Going to the Toilet

From the early stages of toilet training right up to teaching your child to aim straight.

Click on the sections below for quick access to each area or scroll down the page to see all the content.

Toilet training is the bane of every parent's life; weeks of being caught short, happy (and not so happy) accidents in awkward places, and endless loads of washing. 

Some children (and parents) are lucky and manage to master the technique in a matter of days, but for the rest of us patience is key.

Most children do not develop control over their bowel and bladder until they start nursery school.  There is little point in trying to teach a child to use the toilet if they don't realise they actually need!

If your child is not yet fully toilet trained then speak to your Health Visitor or GP, remember it is not uncommon for children to still have accidents at night at this stage.

Independent toileting is a very complex task with lots of complex steps.  By 3 years your child may be able to use the toilet during the day with few accidents, but still need help with wiping and managing their clothes.

It is important your child feels secure when they are sitting on the toilet.  Using a toilet step or a sturdy box under their feet will make them feel safer and therefore concentrate on the task at hand.  A toilet seat insert may also help your child feel safer.

Practice and Patience; as with all new skills this task will take time to learn so don’t expect your child to master it straight away.  Break the task down into its separate parts (e.g. managing clothes, wiping or washing hands etc) and only tackle one part at a time with you offering support with other aspects of the task.

As with any new challenge, the use of a reward chart can be very motivating for a child.  You can set a goal at the beginning of the week or fortnight around what your child is to complete (e.g. final wipe without physical assistance); if they achieve success with this they receive a sticker for their chart which can be used for a reward at the end of the set time period.

Ask nursery for their advice as they have a large amount of knowledge and experience in this area.

General Toileting Advice

Completed toilet training is when a child can get on and off the toilet, manage their clothes, wipe their bottom, flush the toilet and wash their hands without any adult help or supervision.

However, with this ultimate goal in mind a lot of hard work, patience and practice will be needed to achieve and master each step of the process, by you and your child together.

ERIC (The Children's Bowel and Bladder Charity) have lots of useful resources around toileting for Parents and Carers as well as Education and Health Professionals.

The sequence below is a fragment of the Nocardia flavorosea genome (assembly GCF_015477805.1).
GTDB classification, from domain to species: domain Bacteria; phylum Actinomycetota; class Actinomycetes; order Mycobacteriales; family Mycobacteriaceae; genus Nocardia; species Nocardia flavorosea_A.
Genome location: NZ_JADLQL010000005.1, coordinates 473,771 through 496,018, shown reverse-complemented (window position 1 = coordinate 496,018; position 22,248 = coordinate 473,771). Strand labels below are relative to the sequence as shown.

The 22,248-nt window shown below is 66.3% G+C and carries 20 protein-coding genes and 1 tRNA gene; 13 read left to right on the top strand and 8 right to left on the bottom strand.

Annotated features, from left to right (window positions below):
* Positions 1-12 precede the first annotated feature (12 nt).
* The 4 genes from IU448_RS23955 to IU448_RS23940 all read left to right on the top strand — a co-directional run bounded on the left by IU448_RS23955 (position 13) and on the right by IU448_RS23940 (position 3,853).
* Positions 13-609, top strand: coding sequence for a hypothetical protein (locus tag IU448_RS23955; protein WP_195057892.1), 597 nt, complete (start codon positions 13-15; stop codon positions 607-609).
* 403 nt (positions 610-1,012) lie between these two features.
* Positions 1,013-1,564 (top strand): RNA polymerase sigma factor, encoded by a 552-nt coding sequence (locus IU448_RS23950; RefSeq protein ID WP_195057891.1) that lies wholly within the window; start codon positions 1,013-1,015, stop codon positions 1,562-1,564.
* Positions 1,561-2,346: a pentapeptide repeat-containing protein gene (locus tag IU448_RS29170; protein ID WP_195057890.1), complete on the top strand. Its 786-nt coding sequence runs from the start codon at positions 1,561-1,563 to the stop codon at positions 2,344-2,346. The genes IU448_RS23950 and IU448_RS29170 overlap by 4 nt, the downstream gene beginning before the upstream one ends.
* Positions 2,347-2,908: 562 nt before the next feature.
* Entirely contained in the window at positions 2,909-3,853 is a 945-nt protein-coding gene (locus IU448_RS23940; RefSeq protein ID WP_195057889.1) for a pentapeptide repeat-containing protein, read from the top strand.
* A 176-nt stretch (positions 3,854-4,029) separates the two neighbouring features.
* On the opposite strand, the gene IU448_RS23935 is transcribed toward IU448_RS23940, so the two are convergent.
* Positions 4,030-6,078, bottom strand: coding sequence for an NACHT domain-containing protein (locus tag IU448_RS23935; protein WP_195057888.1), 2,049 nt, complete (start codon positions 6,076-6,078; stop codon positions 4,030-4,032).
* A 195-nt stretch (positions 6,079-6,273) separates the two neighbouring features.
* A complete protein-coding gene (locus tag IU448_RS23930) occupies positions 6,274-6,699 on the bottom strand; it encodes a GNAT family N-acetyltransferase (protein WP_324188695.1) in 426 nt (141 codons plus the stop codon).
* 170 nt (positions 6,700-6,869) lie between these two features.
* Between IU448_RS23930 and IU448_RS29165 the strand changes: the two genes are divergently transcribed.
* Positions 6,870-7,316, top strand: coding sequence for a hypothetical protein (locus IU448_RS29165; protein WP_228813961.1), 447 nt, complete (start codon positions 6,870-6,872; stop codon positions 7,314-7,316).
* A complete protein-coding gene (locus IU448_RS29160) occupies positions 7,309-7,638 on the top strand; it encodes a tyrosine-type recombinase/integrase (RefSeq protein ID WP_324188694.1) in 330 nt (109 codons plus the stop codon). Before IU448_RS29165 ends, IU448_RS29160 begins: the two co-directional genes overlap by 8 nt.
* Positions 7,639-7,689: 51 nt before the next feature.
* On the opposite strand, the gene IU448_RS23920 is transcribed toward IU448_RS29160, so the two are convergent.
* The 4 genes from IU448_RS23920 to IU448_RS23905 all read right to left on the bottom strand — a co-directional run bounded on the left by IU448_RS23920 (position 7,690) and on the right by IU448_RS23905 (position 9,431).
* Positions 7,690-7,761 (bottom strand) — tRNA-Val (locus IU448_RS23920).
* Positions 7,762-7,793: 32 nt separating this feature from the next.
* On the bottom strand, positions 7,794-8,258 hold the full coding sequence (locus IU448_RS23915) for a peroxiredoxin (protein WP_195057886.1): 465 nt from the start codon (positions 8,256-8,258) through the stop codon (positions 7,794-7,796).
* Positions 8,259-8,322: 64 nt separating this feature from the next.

Anxiety UK have produced a document called Toilet Phobia: Breaking the Silence, which states the causes of toilet fear are often caused by anxiety, fear, specific experience/trauma or learnt behaviour from someone close.

Bottom Wiping

When teaching a new skill we often start at the beginning.  This can be challenging for children who are struggling to master a skill.  One way of learning a new task while giving your child a sense of achievement is to use the backward chaining technique.  Backward chaining has been found to be particularly useful when learning self-care skills.  It can also be helpful when teaching younger children and those who have difficulty learning new skills.

So what is backward chaining?  You start by breaking the task down into small steps.  You teach your child the last step first, working backward from the goal.  You complete all of the steps except the last one and have your child practice the final step.  Your child will enjoy the success that comes from completing a task.  Once your child has mastered the last step you complete all of the steps except for the last two.  You teach your child the second from last step and they then complete the last step themselves.  Even more success!  You continue like this until you are teaching the first step and your child is completing all the other steps.

This is a particularly useful technique to use when teaching a child how to get dressed or undressed.


All mothers of sons will understand the importance of teaching your child to aim properly.  This is an important skill both from a social acceptance perspective as well as from a hygiene point of view! 

It is important to reinforce this skill from the start.  Try to encourage good habits so if your son is in watching daddy empty his bladder, remind dad not to make this a play opportunity.


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Equipment Ideas

Your child might require additional equipment for toileting. 

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Hand washing is an essential skill for children of all ages.


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